Is Drug Driving The New Drink Driving?
Recently drug driving has been in the news. It seems the volume of drivers who take to the road under the influence of legal or illegal drugs is on the rise.
Figures have always been hard to come by because of the inherent difficulties with testing for drugs, especially at the roadside.
New hand held mobile drug testing equipment now allows police to test drivers for drugs quickly and easily. Additionally, a new series of limits for each type of drug were introduced in 2015 so UK police can effectively police the roads for dangerous drivers, risking not only their lives, but the lives of innocent third parties.
Drug Driving Limits
Many legal experts and professionals have questioned some of the limits imposed on specific drugs. For example, magistrates have been instructed to imposed penalties in line with drink driving offences.
The problem with this is that with some drugs, which stay in your system long after their effects have worn off, and at much higher levels than alcohol.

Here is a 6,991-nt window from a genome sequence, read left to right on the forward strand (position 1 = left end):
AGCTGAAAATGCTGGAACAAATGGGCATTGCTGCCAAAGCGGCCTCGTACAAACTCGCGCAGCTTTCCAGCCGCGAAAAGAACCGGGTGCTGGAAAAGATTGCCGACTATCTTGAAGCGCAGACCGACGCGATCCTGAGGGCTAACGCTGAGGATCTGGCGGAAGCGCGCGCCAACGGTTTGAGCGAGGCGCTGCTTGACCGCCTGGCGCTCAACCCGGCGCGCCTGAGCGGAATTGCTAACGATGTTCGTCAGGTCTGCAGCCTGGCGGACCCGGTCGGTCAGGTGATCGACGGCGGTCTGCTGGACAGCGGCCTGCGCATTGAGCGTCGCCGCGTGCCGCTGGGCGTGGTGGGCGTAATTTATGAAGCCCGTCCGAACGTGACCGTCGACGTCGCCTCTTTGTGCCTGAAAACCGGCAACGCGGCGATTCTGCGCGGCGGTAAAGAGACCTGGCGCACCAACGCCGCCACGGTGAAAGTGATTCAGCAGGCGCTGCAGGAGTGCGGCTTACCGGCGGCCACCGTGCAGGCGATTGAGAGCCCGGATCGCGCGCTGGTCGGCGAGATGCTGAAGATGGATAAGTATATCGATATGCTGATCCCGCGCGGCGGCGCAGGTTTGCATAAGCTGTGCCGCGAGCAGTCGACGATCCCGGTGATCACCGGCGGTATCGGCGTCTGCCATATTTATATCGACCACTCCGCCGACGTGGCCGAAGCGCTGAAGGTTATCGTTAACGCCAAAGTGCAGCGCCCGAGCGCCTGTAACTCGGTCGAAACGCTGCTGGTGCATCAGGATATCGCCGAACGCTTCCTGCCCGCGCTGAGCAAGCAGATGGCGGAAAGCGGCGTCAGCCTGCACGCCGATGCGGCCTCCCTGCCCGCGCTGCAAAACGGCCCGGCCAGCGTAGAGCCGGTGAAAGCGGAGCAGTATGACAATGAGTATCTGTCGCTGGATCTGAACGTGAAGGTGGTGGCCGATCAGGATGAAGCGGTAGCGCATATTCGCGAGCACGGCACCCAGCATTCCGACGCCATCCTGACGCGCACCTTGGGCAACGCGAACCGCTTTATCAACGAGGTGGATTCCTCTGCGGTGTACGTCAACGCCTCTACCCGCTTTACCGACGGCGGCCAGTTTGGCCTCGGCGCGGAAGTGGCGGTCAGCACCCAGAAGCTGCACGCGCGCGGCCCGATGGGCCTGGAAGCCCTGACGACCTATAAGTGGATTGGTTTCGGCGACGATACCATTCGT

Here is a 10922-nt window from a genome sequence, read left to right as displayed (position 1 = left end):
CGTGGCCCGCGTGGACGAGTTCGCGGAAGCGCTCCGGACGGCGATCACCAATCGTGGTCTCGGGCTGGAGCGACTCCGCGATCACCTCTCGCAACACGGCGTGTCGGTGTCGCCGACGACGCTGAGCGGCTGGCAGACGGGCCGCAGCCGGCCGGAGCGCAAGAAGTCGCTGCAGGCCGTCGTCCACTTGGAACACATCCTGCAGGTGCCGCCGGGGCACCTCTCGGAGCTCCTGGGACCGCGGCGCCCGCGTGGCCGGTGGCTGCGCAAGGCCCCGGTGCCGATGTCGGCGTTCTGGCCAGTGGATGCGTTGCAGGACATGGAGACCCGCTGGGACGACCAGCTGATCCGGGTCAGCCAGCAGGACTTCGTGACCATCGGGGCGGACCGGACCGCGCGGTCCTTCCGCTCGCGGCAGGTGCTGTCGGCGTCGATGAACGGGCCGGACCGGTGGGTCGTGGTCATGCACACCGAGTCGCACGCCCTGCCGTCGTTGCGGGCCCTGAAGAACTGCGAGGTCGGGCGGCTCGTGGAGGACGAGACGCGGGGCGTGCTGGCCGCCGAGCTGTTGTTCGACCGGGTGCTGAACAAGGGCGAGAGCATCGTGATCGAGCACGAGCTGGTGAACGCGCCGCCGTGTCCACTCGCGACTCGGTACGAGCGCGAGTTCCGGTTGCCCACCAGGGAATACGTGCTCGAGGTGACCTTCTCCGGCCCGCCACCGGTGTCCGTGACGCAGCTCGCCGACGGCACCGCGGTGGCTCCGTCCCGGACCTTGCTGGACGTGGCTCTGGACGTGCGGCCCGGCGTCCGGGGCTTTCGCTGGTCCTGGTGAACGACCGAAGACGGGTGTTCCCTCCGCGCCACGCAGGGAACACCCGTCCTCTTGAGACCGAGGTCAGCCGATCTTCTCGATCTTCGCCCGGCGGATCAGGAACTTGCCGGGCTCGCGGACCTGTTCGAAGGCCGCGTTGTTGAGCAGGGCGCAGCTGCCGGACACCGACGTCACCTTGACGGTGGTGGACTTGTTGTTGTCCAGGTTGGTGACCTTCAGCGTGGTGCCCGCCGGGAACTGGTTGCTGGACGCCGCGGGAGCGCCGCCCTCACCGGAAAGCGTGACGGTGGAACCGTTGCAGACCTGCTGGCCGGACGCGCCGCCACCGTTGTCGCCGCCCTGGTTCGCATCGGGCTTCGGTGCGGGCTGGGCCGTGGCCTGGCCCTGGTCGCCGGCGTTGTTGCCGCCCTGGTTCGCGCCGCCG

This means that even though you are not impaired by the drug you may have taken days before, you will technically be 5 or 10 times over the legal limit.
Defending yourself can lead to the court bullying you into accepting such a heavy punishment, whereas using one of the handful of bespoke motor lawyers in the UK such as Patterson Law can correctly represent your drug driving allegation and highlight the inaccuracies in the current percieved legislation, giving you a better outcome.
Because magistrates impose sentences in line with drinking and driving, an unimpaired driver, who may for example have taken cocaine several days before, could fail a test being up to 10 times over the limit, and face a custodial sentence and a three year driving ban.
This isn’t really fair because drugs affect the body in very different ways to alcohol. If a drink driver was stopped and tested to be 10 times over the limit, they would be obviously drunk, (if they could walk at all), but in the case of cocaine, a derivative of the drug, Benzoylecgonine remains in the body for a long time afterwards, giving a high reading on testing equipment, even though the driver wouldn’t be impaired by the drug.
UK Magistrates need revised guidance for drug driving offences because the limits and the affects of each drug on drivers is different and needs to be treated as such.